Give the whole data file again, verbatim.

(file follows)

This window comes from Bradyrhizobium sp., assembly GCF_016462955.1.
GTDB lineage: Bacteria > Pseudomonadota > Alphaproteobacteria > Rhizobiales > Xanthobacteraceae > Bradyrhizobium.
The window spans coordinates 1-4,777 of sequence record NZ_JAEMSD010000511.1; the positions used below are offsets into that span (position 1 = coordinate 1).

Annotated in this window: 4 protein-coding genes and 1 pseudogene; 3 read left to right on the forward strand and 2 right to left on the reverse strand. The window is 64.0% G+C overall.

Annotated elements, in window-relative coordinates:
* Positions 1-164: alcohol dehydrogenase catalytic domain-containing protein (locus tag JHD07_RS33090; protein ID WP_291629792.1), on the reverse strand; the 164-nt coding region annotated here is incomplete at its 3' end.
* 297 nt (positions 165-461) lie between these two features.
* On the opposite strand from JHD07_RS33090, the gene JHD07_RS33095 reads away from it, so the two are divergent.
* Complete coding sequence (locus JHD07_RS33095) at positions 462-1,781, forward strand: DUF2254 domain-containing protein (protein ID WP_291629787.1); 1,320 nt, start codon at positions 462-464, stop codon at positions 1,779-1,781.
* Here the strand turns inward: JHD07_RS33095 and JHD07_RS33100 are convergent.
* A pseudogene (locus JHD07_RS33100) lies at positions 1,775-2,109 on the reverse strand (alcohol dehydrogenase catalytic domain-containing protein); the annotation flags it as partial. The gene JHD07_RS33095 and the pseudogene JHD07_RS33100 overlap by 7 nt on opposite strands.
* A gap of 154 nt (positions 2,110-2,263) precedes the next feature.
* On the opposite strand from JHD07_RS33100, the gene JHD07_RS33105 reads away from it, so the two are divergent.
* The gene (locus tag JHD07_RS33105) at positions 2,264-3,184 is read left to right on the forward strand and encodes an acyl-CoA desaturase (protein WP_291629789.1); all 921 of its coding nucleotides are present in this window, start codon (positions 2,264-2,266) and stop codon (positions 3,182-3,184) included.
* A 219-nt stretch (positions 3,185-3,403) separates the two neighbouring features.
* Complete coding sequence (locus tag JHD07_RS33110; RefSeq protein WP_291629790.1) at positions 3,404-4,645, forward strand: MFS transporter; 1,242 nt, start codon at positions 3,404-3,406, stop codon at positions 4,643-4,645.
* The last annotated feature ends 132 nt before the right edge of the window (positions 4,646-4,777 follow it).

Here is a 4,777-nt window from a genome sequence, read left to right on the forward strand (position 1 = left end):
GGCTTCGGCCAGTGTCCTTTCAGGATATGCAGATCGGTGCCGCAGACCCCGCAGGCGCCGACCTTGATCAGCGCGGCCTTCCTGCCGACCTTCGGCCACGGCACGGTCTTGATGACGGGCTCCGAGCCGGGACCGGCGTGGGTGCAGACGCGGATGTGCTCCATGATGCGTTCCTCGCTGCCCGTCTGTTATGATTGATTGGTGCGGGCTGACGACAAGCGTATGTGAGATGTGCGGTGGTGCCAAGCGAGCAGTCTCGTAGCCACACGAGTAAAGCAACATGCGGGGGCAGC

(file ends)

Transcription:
This window comes from Bradyrhizobium sp., assembly GCF_016462955.1.
GTDB lineage: Bacteria > Pseudomonadota > Alphaproteobacteria > Rhizobiales > Xanthobacteraceae > Bradyrhizobium.
The window spans coordinates 1-4,777 of sequence record NZ_JAEMSD010000511.1; the positions used below are offsets into that span (position 1 = coordinate 1).

Annotated in this window: 4 protein-coding genes and 1 pseudogene; 3 read left to right on the forward strand and 2 right to left on the reverse strand. The window is 64.0% G+C overall.

Annotated elements, in window-relative coordinates:
* Positions 1-164: alcohol dehydrogenase catalytic domain-containing protein (locus tag JHD07_RS33090; protein ID WP_291629792.1), on the reverse strand; the 164-nt coding region annotated here is incomplete at its 3' end.
* 297 nt (positions 165-461) lie between these two features.
* On the opposite strand from JHD07_RS33090, the gene JHD07_RS33095 reads away from it, so the two are divergent.
* Complete coding sequence (locus JHD07_RS33095) at positions 462-1,781, forward strand: DUF2254 domain-containing protein (protein ID WP_291629787.1); 1,320 nt, start codon at positions 462-464, stop codon at positions 1,779-1,781.
* Here the strand turns inward: JHD07_RS33095 and JHD07_RS33100 are convergent.
* A pseudogene (locus JHD07_RS33100) lies at positions 1,775-2,109 on the reverse strand (alcohol dehydrogenase catalytic domain-containing protein); the annotation flags it as partial. The gene JHD07_RS33095 and the pseudogene JHD07_RS33100 overlap by 7 nt on opposite strands.
* A gap of 154 nt (positions 2,110-2,263) precedes the next feature.
* On the opposite strand from JHD07_RS33100, the gene JHD07_RS33105 reads away from it, so the two are divergent.
* The gene (locus tag JHD07_RS33105) at positions 2,264-3,184 is read left to right on the forward strand and encodes an acyl-CoA desaturase (protein WP_291629789.1); all 921 of its coding nucleotides are present in this window, start codon (positions 2,264-2,266) and stop codon (positions 3,182-3,184) included.
* A 219-nt stretch (positions 3,185-3,403) separates the two neighbouring features.
* Complete coding sequence (locus tag JHD07_RS33110; RefSeq protein WP_291629790.1) at positions 3,404-4,645, forward strand: MFS transporter; 1,242 nt, start codon at positions 3,404-3,406, stop codon at positions 4,643-4,645.
* The last annotated feature ends 132 nt before the right edge of the window (positions 4,646-4,777 follow it).

Here is a 4,777-nt window from a genome sequence, read left to right on the forward strand (position 1 = left end):
GGCTTCGGCCAGTGTCCTTTCAGGATATGCAGATCGGTGCCGCAGACCCCGCAGGCGCCGACCTTGATCAGCGCGGCCTTCCTGCCGACCTTCGGCCACGGCACGGTCTTGATGACGGGCTCCGAGCCGGGACCGGCGTGGGTGCAGACGCGGATGTGCTCCATGATGCGTTCCTCGCTGCCCGTCTGTTATGATTGATTGGTGCGGGCTGACGACAAGCGTATGTGAGATGTGCGGTGGTGCCAAGCGAGCAGTCTCGTAGCCACACGAGTAAAGCAACATGCGGGGGCAGC